Ethics Forum with +John Sherrington Wednesday 28th November
The Centre hosted an ethics forum at which Bishop John Sherrington and Professor David Albert Jones spoke on medical care for those with learning difficulties, and the dignity of the human person, with particular relation to disability. This session at Newman House, London, was well attended and marks the beginning of further Anscombe Centre work in this area.
Thinking Christian Ethos Tuesday 30th October 2012
The Centre hosted a conference for school leaders and teachers on the place of Science, Ethics and Faith in Catholic Schools. For more information about this project, see the 'Education' tab above.
3rd Anscombe Memorial Lecture:
Most Rev Dr Anthony Fisher OP
15th October 2012
Bishop Fisher (Bishop of Parramatta) delivered the third Anscombe Memorial Lecture on: "Fair innings? Healthcare rationing in favour of the young over the elderly". A video recording of this paper is available below and on our Multimedia page (Resources>Multimedia)
Graduate Seminar on Double Effect at St Hilda's Collge, Oxford
Monday 25 June 2012: A Seminar for graduate students on "Double Effect Reasoning" with Dr Roger Teichmann, University of Oxford and Professor Daniel Sulmasy, University of Chicago.
Human Dignity in Healthcare 18th June 2012
Prof. Daniel P. Sulmasy delivered the keynote presentation at this international day conference. The conference poster is available here.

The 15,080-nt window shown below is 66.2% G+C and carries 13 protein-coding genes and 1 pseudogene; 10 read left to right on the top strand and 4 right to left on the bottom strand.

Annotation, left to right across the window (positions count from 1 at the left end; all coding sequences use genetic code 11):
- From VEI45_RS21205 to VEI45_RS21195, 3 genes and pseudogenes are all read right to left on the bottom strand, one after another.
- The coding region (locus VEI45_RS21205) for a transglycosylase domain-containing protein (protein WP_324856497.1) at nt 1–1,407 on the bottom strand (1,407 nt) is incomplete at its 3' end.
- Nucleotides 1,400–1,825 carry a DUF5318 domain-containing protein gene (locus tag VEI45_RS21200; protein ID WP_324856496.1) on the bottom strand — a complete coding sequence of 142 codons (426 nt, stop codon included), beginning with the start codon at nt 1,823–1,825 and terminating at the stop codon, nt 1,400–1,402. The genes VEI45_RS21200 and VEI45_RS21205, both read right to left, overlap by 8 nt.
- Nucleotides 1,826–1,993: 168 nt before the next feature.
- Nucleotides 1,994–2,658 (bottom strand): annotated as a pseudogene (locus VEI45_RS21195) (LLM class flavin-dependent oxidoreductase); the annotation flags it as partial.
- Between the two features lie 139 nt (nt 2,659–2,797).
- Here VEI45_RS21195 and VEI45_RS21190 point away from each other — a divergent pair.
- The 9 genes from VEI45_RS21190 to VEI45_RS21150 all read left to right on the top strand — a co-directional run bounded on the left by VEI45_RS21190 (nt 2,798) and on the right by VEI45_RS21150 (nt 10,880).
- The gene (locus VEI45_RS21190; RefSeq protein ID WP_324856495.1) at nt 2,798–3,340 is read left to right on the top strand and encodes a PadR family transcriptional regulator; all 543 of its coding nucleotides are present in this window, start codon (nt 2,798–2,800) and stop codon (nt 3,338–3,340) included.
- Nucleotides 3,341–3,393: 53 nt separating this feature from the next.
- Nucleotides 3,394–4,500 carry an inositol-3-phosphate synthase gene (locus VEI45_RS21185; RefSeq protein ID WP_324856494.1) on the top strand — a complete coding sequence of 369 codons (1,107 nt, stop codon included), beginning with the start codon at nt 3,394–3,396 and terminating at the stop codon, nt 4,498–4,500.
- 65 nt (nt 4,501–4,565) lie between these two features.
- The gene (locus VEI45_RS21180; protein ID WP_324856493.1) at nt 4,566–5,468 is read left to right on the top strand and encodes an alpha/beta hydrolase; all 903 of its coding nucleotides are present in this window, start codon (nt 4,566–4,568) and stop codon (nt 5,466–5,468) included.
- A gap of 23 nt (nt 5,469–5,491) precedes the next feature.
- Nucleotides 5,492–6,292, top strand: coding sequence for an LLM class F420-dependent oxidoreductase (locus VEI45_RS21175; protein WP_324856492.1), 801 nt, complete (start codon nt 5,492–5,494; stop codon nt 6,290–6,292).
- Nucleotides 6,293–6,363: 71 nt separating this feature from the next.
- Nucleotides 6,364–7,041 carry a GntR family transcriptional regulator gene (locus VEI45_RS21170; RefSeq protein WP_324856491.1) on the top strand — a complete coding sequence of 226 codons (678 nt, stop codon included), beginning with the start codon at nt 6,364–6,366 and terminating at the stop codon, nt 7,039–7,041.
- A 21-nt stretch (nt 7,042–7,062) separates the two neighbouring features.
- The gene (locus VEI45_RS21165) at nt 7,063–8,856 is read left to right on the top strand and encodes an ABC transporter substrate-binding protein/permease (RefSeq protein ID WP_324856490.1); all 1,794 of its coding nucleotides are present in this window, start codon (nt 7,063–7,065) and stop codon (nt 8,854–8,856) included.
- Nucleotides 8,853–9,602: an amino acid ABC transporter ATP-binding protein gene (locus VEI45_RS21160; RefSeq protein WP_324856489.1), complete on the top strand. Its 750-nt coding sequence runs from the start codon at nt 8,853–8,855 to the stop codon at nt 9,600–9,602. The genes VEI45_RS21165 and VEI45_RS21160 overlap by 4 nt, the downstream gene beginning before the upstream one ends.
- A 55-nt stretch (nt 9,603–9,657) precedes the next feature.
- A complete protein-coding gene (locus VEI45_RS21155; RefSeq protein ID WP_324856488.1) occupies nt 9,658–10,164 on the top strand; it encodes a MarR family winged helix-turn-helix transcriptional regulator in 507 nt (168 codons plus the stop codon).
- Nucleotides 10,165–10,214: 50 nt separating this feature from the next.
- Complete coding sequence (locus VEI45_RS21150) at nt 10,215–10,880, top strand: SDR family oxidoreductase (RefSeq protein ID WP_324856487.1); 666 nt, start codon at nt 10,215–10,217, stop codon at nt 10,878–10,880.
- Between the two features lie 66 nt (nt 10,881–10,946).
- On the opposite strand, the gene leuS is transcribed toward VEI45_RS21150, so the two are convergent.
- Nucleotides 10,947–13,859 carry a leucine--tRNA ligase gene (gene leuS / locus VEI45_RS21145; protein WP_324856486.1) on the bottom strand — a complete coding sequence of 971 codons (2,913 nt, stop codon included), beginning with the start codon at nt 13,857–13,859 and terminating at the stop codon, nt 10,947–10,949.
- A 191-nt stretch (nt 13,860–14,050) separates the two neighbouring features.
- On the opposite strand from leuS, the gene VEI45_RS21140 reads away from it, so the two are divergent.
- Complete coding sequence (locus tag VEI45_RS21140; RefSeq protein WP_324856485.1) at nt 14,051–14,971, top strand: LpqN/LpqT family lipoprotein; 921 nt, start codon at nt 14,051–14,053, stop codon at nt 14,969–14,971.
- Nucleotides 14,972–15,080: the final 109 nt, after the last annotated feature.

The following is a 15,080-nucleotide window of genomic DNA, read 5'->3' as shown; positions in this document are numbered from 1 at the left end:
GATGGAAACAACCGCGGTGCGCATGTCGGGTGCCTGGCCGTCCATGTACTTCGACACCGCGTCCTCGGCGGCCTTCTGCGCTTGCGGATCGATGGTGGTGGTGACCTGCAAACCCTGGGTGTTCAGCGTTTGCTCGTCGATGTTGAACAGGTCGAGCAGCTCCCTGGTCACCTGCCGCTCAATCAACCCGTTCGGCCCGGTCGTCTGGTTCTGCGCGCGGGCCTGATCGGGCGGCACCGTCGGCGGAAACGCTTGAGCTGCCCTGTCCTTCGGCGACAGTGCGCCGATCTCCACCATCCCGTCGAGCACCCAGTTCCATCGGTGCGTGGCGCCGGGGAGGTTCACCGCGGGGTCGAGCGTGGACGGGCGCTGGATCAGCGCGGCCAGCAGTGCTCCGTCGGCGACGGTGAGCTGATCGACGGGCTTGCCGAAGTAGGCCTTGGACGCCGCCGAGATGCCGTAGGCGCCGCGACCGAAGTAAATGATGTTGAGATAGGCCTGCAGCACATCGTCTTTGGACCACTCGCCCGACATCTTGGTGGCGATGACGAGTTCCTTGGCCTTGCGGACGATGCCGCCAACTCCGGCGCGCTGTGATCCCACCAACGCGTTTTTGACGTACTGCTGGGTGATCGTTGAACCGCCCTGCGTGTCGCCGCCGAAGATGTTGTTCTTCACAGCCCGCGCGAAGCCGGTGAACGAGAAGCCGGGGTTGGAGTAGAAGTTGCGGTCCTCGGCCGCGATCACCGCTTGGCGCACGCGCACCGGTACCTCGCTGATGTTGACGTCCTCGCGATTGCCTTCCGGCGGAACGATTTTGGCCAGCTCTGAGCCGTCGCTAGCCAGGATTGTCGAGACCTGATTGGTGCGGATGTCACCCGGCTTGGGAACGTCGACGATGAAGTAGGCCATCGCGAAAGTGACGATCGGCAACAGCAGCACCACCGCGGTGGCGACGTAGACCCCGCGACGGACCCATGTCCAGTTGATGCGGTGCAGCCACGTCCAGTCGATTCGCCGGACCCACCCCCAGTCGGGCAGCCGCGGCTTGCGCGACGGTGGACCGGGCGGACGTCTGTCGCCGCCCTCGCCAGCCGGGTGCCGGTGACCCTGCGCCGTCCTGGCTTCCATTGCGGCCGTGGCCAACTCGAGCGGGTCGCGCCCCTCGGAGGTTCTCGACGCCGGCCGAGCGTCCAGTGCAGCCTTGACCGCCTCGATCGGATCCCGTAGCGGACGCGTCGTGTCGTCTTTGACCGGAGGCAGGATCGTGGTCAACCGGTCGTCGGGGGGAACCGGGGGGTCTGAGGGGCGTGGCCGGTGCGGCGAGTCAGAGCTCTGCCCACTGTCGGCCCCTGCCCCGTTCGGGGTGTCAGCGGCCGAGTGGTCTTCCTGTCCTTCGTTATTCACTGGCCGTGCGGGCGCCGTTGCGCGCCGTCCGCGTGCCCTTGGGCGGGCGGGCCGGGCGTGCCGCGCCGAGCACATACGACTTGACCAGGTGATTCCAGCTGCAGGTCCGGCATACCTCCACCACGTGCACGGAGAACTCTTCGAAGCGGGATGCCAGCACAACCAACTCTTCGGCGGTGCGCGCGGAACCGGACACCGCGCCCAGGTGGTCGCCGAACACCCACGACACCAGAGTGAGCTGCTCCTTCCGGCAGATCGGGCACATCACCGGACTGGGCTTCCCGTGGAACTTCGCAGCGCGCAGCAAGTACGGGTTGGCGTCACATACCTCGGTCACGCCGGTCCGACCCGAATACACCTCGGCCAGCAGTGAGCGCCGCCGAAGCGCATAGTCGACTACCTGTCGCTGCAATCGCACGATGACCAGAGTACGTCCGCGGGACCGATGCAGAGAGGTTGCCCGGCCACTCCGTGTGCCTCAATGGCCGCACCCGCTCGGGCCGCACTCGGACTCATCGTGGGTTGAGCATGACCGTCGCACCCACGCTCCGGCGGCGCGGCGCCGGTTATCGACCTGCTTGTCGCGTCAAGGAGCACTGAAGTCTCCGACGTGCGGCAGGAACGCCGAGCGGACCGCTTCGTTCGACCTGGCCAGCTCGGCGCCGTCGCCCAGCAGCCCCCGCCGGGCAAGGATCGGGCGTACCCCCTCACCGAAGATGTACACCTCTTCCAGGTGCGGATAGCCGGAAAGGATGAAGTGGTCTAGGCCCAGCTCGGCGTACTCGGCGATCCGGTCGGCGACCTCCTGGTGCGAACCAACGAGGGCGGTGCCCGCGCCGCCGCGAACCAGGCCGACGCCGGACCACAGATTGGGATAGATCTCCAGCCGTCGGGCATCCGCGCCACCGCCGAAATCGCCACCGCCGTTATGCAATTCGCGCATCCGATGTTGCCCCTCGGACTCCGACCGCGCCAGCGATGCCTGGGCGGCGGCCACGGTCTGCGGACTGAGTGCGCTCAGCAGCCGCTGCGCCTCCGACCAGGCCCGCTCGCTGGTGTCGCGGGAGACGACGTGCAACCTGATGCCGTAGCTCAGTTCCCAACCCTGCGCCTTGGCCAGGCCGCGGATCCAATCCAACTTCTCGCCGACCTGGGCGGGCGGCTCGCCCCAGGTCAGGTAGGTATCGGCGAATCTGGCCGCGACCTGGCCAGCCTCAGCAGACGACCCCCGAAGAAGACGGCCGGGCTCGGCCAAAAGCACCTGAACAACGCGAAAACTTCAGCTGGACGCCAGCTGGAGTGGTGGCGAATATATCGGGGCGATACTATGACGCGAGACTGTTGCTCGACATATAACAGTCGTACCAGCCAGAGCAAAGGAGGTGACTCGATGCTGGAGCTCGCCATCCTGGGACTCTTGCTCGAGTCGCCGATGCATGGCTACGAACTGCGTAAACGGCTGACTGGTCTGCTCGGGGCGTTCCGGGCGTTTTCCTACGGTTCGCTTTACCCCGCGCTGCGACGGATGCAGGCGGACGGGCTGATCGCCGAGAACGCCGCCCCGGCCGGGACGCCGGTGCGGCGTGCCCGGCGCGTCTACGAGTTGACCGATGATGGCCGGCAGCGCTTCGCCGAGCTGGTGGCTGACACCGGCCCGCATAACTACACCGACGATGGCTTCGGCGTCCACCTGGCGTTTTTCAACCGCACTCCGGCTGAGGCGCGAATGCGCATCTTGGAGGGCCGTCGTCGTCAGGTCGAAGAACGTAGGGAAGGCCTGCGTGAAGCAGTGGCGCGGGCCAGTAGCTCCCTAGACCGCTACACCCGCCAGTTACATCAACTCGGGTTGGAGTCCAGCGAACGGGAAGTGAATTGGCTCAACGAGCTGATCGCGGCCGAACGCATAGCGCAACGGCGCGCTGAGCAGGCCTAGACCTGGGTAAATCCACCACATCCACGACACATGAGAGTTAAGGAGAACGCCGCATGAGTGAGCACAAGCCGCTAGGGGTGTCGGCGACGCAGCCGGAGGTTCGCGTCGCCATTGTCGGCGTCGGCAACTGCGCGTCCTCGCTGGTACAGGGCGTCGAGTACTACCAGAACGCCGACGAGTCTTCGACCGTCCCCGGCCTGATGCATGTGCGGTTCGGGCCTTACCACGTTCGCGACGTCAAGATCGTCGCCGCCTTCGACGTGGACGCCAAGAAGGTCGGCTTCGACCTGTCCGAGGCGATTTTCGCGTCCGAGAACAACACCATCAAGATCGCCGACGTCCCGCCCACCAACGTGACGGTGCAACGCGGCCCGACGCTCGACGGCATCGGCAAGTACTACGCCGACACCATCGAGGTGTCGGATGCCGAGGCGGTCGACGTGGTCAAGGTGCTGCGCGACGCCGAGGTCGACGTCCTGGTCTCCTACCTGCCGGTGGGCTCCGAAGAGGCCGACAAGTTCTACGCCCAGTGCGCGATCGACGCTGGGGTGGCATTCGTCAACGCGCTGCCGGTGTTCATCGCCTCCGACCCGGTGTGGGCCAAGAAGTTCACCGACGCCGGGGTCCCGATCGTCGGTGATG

Podcasts of various Centre events are available on our multimedia page. They include a recent research seminar on "Catholic Perspectives on Organ Donation", and the 2011 Anscombe Memorial Lecture delivered by Professor Robert P George, McCormick Professor of Jurisprudence, Princeton University, on "Science, Philosophy and Religion in the Embryo Debate".
Professor Luke Gormally, Director Emeritus of the Linacre Centre for Healthcare Ethics (now the Anscombe Bioethics Centre) was announced as the 2011 recipient of the Paul Ramsey Award of the Center for Bioethics and Culture (San Francisco). Previous recipients have been: Edmund Pellegrino (2004), Germain Grisez (2005), John Finnis (2006), William E May (2007), Albert Moraczewski OP (2008), Gilbert Meilaender (2009), Leon Kass (2010). The award banquet was held on Friday 25th March in San Francisco. We wish him many congratulations.